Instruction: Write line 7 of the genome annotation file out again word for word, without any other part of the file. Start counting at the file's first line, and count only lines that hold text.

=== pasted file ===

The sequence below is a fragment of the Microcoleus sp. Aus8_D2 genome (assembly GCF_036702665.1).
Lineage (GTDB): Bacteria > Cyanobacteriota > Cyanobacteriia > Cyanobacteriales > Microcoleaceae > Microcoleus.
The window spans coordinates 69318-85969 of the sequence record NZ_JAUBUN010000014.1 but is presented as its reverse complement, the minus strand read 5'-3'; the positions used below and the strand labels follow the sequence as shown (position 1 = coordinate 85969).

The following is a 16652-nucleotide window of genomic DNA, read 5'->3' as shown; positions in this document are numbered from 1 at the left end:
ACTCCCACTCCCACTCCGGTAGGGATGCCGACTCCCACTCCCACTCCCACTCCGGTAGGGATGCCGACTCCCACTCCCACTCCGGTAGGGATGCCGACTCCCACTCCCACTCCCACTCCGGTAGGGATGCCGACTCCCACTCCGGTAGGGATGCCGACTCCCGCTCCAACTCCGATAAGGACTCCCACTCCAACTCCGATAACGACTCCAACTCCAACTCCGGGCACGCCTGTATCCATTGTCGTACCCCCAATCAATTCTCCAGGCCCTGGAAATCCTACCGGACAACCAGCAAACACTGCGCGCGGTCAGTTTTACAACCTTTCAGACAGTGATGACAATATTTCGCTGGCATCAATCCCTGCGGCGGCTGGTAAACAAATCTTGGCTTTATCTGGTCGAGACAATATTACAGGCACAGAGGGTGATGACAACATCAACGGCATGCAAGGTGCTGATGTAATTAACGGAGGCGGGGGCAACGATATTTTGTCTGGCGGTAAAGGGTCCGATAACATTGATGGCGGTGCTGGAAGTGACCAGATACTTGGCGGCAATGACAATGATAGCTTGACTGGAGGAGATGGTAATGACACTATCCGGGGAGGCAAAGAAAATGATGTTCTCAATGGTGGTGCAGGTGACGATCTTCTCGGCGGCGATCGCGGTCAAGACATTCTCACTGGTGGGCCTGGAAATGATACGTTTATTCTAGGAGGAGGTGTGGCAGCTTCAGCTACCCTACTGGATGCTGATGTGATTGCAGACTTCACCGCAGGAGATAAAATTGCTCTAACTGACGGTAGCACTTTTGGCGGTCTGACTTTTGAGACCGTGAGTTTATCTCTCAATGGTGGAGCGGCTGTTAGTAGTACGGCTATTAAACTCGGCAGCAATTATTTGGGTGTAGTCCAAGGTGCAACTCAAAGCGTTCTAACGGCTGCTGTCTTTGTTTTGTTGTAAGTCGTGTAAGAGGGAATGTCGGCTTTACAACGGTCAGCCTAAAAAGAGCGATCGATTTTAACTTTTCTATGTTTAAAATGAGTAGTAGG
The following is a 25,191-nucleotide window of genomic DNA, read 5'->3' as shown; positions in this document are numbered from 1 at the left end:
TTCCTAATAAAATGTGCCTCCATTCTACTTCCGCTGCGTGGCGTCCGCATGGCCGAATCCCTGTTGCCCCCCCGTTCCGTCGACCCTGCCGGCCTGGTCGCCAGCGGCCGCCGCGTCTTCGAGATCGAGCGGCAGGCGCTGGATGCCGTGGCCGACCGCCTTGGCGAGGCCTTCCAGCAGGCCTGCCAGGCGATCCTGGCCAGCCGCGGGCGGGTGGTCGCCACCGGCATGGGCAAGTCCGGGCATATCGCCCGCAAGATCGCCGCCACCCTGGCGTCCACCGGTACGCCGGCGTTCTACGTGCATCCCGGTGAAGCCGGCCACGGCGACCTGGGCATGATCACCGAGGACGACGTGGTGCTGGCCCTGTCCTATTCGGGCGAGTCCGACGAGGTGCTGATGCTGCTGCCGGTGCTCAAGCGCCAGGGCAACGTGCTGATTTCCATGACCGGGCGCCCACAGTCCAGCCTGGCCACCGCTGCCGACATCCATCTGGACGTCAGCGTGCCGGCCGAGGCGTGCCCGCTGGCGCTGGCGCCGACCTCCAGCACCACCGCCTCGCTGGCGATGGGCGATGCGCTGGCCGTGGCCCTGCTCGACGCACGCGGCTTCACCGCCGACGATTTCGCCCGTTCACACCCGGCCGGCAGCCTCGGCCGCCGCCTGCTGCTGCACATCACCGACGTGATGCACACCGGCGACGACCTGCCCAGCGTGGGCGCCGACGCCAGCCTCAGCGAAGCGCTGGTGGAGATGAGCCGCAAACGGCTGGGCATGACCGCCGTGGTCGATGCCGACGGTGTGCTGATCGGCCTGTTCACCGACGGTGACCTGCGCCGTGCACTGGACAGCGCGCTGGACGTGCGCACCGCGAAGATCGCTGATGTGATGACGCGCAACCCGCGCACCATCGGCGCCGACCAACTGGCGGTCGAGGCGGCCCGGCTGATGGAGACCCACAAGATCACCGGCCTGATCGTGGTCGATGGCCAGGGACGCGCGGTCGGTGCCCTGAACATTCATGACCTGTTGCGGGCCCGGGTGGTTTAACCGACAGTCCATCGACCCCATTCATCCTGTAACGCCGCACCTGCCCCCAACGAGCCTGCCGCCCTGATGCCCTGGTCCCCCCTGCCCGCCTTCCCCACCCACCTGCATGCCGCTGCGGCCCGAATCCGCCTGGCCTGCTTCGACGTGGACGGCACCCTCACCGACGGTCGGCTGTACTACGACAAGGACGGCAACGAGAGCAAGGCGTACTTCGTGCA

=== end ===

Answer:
TTCCTAATAAAATGTGCCTCCATTCTACTTCCGCTGCGTGGCGTCCGCATGGCCGAATCCCTGTTGCCCCCCCGTTCCGTCGACCCTGCCGGCCTGGTCGCCAGCGGCCGCCGCGTCTTCGAGATCGAGCGGCAGGCGCTGGATGCCGTGGCCGACCGCCTTGGCGAGGCCTTCCAGCAGGCCTGCCAGGCGATCCTGGCCAGCCGCGGGCGGGTGGTCGCCACCGGCATGGGCAAGTCCGGGCATATCGCCCGCAAGATCGCCGCCACCCTGGCGTCCACCGGTACGCCGGCGTTCTACGTGCATCCCGGTGAAGCCGGCCACGGCGACCTGGGCATGATCACCGAGGACGACGTGGTGCTGGCCCTGTCCTATTCGGGCGAGTCCGACGAGGTGCTGATGCTGCTGCCGGTGCTCAAGCGCCAGGGCAACGTGCTGATTTCCATGACCGGGCGCCCACAGTCCAGCCTGGCCACCGCTGCCGACATCCATCTGGACGTCAGCGTGCCGGCCGAGGCGTGCCCGCTGGCGCTGGCGCCGACCTCCAGCACCACCGCCTCGCTGGCGATGGGCGATGCGCTGGCCGTGGCCCTGCTCGACGCACGCGGCTTCACCGCCGACGATTTCGCCCGTTCACACCCGGCCGGCAGCCTCGGCCGCCGCCTGCTGCTGCACATCACCGACGTGATGCACACCGGCGACGACCTGCCCAGCGTGGGCGCCGACGCCAGCCTCAGCGAAGCGCTGGTGGAGATGAGCCGCAAACGGCTGGGCATGACCGCCGTGGTCGATGCCGACGGTGTGCTGATCGGCCTGTTCACCGACGGTGACCTGCGCCGTGCACTGGACAGCGCGCTGGACGTGCGCACCGCGAAGATCGCTGATGTGATGACGCGCAACCCGCGCACCATCGGCGCCGACCAACTGGCGGTCGAGGCGGCCCGGCTGATGGAGACCCACAAGATCACCGGCCTGATCGTGGTCGATGGCCAGGGACGCGCGGTCGGTGCCCTGAACATTCATGACCTGTTGCGGGCCCGGGTGGTTTAACCGACAGTCCATCGACCCCATTCATCCTGTAACGCCGCACCTGCCCCCAACGAGCCTGCCGCCCTGATGCCCTGGTCCCCCCTGCCCGCCTTCCCCACCCACCTGCATGCCGCTGCGGCCCGAATCCGCCTGGCCTGCTTCGACGTGGACGGCACCCTCACCGACGGTCGGCTGTACTACGACAAGGACGGCAACGAGAGCAAGGCGTACTTCGTGCA